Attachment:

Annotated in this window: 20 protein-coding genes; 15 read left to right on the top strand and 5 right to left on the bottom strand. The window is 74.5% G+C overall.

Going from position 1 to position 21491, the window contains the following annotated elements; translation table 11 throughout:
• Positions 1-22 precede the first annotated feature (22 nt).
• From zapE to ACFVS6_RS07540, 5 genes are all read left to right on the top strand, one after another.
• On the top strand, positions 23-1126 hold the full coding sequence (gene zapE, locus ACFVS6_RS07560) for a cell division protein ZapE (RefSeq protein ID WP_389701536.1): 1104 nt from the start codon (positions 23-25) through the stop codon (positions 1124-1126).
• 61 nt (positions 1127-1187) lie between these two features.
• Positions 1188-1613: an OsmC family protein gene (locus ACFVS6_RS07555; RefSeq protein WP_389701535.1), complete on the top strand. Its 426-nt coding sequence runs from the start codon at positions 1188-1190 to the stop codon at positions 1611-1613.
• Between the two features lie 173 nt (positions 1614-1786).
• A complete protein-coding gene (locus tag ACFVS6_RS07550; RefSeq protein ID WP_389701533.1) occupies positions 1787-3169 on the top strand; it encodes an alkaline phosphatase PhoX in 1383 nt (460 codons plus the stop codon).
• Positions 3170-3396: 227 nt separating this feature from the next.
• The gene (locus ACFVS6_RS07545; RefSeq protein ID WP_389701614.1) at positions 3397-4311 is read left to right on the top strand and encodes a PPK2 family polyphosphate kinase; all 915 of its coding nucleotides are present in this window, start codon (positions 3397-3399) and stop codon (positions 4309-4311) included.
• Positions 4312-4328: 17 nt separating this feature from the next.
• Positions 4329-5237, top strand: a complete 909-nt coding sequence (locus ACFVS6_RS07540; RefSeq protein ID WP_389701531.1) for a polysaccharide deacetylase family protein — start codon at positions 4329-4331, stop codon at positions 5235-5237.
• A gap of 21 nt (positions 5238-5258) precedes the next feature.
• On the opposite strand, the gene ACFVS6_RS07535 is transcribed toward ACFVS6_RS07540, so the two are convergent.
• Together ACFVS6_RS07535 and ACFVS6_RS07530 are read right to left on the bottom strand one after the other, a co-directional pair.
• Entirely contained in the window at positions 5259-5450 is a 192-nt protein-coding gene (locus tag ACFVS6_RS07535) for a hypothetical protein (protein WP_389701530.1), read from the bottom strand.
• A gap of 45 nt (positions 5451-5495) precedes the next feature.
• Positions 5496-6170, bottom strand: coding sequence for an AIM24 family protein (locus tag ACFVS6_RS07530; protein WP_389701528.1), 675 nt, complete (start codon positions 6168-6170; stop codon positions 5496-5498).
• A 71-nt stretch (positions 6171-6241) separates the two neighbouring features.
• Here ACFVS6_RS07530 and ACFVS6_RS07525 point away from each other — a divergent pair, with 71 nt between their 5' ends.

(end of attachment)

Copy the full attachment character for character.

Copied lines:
Annotated in this window: 20 protein-coding genes; 15 read left to right on the top strand and 5 right to left on the bottom strand. The window is 74.5% G+C overall.

Going from position 1 to position 21491, the window contains the following annotated elements; translation table 11 throughout:
• Positions 1-22 precede the first annotated feature (22 nt).
• From zapE to ACFVS6_RS07540, 5 genes are all read left to right on the top strand, one after another.
• On the top strand, positions 23-1126 hold the full coding sequence (gene zapE, locus ACFVS6_RS07560) for a cell division protein ZapE (RefSeq protein ID WP_389701536.1): 1104 nt from the start codon (positions 23-25) through the stop codon (positions 1124-1126).
• 61 nt (positions 1127-1187) lie between these two features.
• Positions 1188-1613: an OsmC family protein gene (locus ACFVS6_RS07555; RefSeq protein WP_389701535.1), complete on the top strand. Its 426-nt coding sequence runs from the start codon at positions 1188-1190 to the stop codon at positions 1611-1613.
• Between the two features lie 173 nt (positions 1614-1786).
• A complete protein-coding gene (locus tag ACFVS6_RS07550; RefSeq protein ID WP_389701533.1) occupies positions 1787-3169 on the top strand; it encodes an alkaline phosphatase PhoX in 1383 nt (460 codons plus the stop codon).
• Positions 3170-3396: 227 nt separating this feature from the next.
• The gene (locus ACFVS6_RS07545; RefSeq protein ID WP_389701614.1) at positions 3397-4311 is read left to right on the top strand and encodes a PPK2 family polyphosphate kinase; all 915 of its coding nucleotides are present in this window, start codon (positions 3397-3399) and stop codon (positions 4309-4311) included.
• Positions 4312-4328: 17 nt separating this feature from the next.
• Positions 4329-5237, top strand: a complete 909-nt coding sequence (locus ACFVS6_RS07540; RefSeq protein ID WP_389701531.1) for a polysaccharide deacetylase family protein — start codon at positions 4329-4331, stop codon at positions 5235-5237.
• A gap of 21 nt (positions 5238-5258) precedes the next feature.
• On the opposite strand, the gene ACFVS6_RS07535 is transcribed toward ACFVS6_RS07540, so the two are convergent.
• Together ACFVS6_RS07535 and ACFVS6_RS07530 are read right to left on the bottom strand one after the other, a co-directional pair.
• Entirely contained in the window at positions 5259-5450 is a 192-nt protein-coding gene (locus tag ACFVS6_RS07535) for a hypothetical protein (protein WP_389701530.1), read from the bottom strand.
• A gap of 45 nt (positions 5451-5495) precedes the next feature.
• Positions 5496-6170, bottom strand: coding sequence for an AIM24 family protein (locus tag ACFVS6_RS07530; protein WP_389701528.1), 675 nt, complete (start codon positions 6168-6170; stop codon positions 5496-5498).
• A 71-nt stretch (positions 6171-6241) separates the two neighbouring features.
• Here ACFVS6_RS07530 and ACFVS6_RS07525 point away from each other — a divergent pair, with 71 nt between their 5' ends.